549 F.2d 105
37 A.L.R.Fed. 839
UNITED STATES of America, Plaintiff-Appellee,
Lloyd Dale MILLER, Defendant-Appellant.
United States Court of Appeals,
Oct. 26, 1976.
Rehearing and Rehearing En Banc Denied March 18, 1977.
John J. Cleary, Asst. Federal Defender (argued), San Diego, Cal., for defendant-appellant.
Stephen V. Petix, Asst. U.S. Atty., on the brief, Terry J. Knoepp, U.S. Atty., Douglas G. Hendricks, Asst. U. S. Atty. argued, San Diego, Cal., for plaintiff-appellee.
Lloyd Dale Miller appeals from a judgment revoking probation granted to him following his conviction of violation of 18 U.S.C. §§ 3, 371 and 659. Among the conditions included in Miller's grant of probation was that "he not consume any alcohol."
While on probation, Miller was arrested for a violation of California Vehicle Code § 23102(a) (drunk driving) and was convicted of a reduced charge of California Vehicle Code § 23103 (reckless driving). Following these proceedings, the District Court issued its order to show cause as to why probation should not be revoked by reason of Miller's non-compliance with the probationary condition requiring abstinence from alcohol and after hearing his probation was revoked.
On this appeal Miller contends that the condition in question is void because it is vague, is unreasonable, and constitutes the imposition of a cruel and unusual punishment. We disagree and affirm the judgment of revocation of probation and imposition of custodial sentence.
In making the above contentions Miller draws our attention to a recommendation of the Federal Probation Officer included in the pre-sentence report to the effect that Miller be required as a probationary condition to undergo "counseling or treatment for alcoholism." He contends that the failure of the Trial Judge to adopt the recommendation of the Probation Officer and the imposition of the more stringent condition requiring total abstinence constituted an exercise of discretion not reasonably related to the purposes of the Federal Probation Act (18 U.S.C. § 3651) and therefore unreasonable and void.
This Circuit has recognized that the Federal Probation Act has vested great discretion with respect to the granting of probation in the trial courts having jurisdiction over convicted defendants and has adopted as permissible those standards which, when considered in context, can reasonably be said to contribute significantly to the rehabilitation of the convicted person and to reasonably aid law enforcement agencies in the protection of the public. U. S. v. Consuelo-Gonzalez, 521 F.2d 259, 264 (9th Cir. 1975). The probation condition now under consideration is in our opinion a permissible exercise of discretion and therefore reasonable. Inasmuch as Miller's previous history was indicative to the Trial Judge that alcohol was a substantial contributing factor to his legal transgressions the imposition of the condition is certainly protective of the public interest. Whether the condition is rehabilitative or not, as is the case with every other probation condition, is somewhat dependent upon the probationer's motivation and effort in complying with the condition. Abstinence from alcohol may be achievable in some cases only with professional help and guidance. If this be the case with respect to a specific individual the imposition of a condition requiring abstinence obviously requires that the probationer who accepts the condition undertake whatever remedial help is necessary in his individual circumstance to enable him to comply with the condition. The Court does not abuse its discretion by failing to impose conditions requiring the probationer to do that which he can and should do for himself in the interest of achieving abstinence.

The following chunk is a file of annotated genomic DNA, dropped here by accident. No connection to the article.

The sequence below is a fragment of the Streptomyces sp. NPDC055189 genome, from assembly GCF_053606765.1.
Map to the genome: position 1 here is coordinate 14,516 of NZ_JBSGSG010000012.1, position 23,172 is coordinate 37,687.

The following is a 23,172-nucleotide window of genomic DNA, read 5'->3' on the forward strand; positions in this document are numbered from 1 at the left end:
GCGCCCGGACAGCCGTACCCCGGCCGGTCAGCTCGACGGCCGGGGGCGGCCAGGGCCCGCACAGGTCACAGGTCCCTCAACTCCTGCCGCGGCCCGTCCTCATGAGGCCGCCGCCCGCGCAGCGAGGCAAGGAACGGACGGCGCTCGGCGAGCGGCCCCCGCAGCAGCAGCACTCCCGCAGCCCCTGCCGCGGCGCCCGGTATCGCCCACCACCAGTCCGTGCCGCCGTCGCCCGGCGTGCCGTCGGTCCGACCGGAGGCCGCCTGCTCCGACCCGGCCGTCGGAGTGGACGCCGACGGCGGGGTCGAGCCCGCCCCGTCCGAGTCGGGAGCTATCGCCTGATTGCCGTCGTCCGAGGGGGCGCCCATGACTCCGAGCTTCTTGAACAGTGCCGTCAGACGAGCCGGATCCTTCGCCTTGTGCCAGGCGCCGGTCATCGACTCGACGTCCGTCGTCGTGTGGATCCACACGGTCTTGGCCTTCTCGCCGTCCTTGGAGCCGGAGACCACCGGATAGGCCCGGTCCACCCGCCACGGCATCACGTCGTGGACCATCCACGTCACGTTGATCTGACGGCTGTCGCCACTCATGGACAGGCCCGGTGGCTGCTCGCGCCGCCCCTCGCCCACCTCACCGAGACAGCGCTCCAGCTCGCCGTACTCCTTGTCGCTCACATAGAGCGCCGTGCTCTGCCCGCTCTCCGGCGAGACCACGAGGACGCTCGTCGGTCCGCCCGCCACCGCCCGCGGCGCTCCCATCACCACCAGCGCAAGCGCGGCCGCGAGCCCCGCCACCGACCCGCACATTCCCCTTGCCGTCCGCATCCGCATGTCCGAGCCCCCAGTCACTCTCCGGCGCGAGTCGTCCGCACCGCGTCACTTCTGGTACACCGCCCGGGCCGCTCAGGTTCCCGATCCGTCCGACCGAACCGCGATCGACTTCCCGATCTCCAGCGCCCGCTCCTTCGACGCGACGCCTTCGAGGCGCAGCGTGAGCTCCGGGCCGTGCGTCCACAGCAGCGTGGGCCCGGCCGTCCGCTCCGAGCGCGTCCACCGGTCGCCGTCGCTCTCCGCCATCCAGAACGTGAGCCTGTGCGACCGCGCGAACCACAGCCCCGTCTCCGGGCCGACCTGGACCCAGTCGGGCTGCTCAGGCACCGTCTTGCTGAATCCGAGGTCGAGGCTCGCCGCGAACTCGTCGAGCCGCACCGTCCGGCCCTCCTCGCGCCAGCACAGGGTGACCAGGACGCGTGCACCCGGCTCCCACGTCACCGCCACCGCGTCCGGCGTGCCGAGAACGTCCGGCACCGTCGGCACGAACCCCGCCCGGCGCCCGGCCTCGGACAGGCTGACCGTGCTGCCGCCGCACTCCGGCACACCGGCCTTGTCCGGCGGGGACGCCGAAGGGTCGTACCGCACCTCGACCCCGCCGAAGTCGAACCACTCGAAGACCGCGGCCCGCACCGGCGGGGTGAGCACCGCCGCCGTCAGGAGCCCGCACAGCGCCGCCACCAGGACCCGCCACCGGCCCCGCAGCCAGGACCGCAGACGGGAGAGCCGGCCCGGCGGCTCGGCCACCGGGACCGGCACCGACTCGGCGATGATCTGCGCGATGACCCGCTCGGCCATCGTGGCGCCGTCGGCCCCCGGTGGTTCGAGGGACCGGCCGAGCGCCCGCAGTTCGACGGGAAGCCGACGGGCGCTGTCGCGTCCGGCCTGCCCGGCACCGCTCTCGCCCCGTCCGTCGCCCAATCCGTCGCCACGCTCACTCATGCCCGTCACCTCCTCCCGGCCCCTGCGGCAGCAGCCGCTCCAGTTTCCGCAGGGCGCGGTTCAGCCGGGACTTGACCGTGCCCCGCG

Of course if the probationer's condition is so debilitated that his power of will and self-determination are wholly destroyed by his ingestion of alcohol, as was the case in Sweeney v. United States, 353 F.2d 10 (7th Cir. 1965) the condition in issue might be inappropriately ordered. There is no showing in the instant case of such circumstances.
Consequently, we are of opinion that the condition imposing abstinence is not unreasonable and does not constitute the imposition of a cruel and unusual punishment.
Miller complains that the condition is vague. The words "that he not consume any alcohol" are neither vague nor uncertain and leave no doubt as to their unequivocal meaning.
The judgment is affirmed.
Honorable William A. Ingram, United States District Judge, Northern District of California, sitting by designation